This report provides an update to the Marine Fisheries Commission on the status of the Spot, Leiostomus xanthurus, fishery in Florida.
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1997 Update on Florida's spot fishery
report to the Marine Fisheries Commission
Gil McRae, Robert G. Muller, and Richard Paperno
Florida Fish and Wildlife Conservation Commission
Florida Marine Research Institute
St. Petersburg, FL
July 10, 1997
Landings of spot in Florida consist largely of commercial catch from the central Atlantic coast. The implementation of constitutional amendment 3, which banned entangling gears from nearshore waters beginning in July 1995, has eliminated the traditional fall gill net fishery for spot.
Statewide commercial landings of spot in 1996 were only 5% (by weight) of average 1983-1994 levels. There has been a shift in gear used for spot associated with the net ban. On the Atlantic coast, haul seines and cast nets predominate, while cast nets are most common on the Gulf coast. Neither of these gears are as efficient as gill nets for catching spot. Commercial catch per trip dropped in 1996 as result of the use of less efficient gears.
Recreational landings have traditionally been small relative to the commercial catch. The recreational proportion of the total catch has increased following the net ban. During 1986-1995 recreational landings accounted for only 9% of total landings on both the Atlantic and Gulf coasts. In 1996, recreational landings accounted for 33% and 24% of total landings on the Atlantic and Gulf coasts, respectively.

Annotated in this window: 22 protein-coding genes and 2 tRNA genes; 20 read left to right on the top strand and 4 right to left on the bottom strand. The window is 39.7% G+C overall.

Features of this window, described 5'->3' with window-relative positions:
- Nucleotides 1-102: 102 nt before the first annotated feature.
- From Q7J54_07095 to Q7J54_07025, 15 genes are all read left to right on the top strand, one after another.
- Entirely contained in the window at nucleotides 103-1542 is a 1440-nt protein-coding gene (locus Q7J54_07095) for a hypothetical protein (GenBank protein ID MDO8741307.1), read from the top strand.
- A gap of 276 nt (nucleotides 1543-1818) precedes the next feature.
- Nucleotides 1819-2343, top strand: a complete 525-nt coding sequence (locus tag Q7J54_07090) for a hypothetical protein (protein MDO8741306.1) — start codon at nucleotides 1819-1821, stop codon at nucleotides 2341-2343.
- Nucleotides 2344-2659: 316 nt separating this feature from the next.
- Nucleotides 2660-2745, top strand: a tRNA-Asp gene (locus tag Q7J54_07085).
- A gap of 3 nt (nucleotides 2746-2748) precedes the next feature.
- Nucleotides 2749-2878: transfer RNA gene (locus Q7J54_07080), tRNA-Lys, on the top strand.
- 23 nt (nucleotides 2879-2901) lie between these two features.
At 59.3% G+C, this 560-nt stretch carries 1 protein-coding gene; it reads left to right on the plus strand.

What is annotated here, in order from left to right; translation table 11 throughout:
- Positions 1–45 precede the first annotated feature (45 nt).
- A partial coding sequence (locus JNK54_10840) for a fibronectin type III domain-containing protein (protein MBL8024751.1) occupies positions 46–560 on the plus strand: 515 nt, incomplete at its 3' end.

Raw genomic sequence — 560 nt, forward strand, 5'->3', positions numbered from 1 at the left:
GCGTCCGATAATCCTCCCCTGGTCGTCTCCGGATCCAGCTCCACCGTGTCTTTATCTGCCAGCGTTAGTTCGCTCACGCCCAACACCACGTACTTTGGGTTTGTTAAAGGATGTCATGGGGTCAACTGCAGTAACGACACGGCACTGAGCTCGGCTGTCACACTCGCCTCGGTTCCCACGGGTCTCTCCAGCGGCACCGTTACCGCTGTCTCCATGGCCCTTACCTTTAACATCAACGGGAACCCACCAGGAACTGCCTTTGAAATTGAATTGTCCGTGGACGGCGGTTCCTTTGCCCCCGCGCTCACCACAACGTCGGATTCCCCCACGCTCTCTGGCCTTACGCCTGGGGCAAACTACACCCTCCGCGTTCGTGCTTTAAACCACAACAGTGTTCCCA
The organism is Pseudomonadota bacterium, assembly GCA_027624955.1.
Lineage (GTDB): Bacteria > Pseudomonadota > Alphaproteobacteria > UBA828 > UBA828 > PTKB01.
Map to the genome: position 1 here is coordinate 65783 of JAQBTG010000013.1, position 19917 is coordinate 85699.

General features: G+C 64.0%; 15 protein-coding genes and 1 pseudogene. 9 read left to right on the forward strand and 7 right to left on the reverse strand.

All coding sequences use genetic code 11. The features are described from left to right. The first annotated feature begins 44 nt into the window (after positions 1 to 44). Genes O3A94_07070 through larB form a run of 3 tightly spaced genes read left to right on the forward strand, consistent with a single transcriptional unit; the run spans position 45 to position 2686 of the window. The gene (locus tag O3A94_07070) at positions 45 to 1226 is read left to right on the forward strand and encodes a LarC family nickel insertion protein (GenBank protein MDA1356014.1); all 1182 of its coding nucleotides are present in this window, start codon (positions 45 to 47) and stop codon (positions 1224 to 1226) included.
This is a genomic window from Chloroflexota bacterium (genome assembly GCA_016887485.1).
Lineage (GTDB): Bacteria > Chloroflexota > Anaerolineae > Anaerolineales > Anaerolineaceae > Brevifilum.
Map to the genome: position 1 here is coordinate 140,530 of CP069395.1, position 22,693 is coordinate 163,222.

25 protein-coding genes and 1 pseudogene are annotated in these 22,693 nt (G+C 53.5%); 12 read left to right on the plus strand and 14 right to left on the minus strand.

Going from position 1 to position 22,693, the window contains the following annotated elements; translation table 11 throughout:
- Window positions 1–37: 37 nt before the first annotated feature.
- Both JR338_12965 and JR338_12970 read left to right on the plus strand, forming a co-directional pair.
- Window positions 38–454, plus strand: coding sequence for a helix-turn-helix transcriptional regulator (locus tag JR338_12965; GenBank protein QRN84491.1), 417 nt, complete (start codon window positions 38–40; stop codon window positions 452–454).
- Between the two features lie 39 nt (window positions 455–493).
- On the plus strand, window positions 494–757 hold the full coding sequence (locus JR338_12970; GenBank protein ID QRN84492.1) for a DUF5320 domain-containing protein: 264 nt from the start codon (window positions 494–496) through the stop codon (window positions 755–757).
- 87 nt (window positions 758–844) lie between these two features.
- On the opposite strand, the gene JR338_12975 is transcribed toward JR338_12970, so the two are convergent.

Recreational catch per trip fluctuated slightly and without trend on the Atlantic coast from 1982-1996. Estimates of recreational catch and effort on the Gulf coast are imprecise due to low numbers of intercepts, but appear to have remained relatively stable throughout the period of record.
Recruitment of spot, as measured in fishery independent surveys, was fairly stable in the early 1990s, increased during 1993-1995, and declined slightly in 1996. Fisheries dependent indices of recruitment agree fairly well with those derived from fishery independent sampling.
Reduced fishing pressure due to the net ban should result in higher and more stable recruitment in the future.
For other information:
Stock assessments for finfish and invertebrate
Spot species account
Prior to July 1, 2004, the Fish and Wildlife Research Institute was known as the Florida Marine Research Institute. The institute name has not been changed in historical articles and articles that directly reference work done by the Florida Marine Research Institute.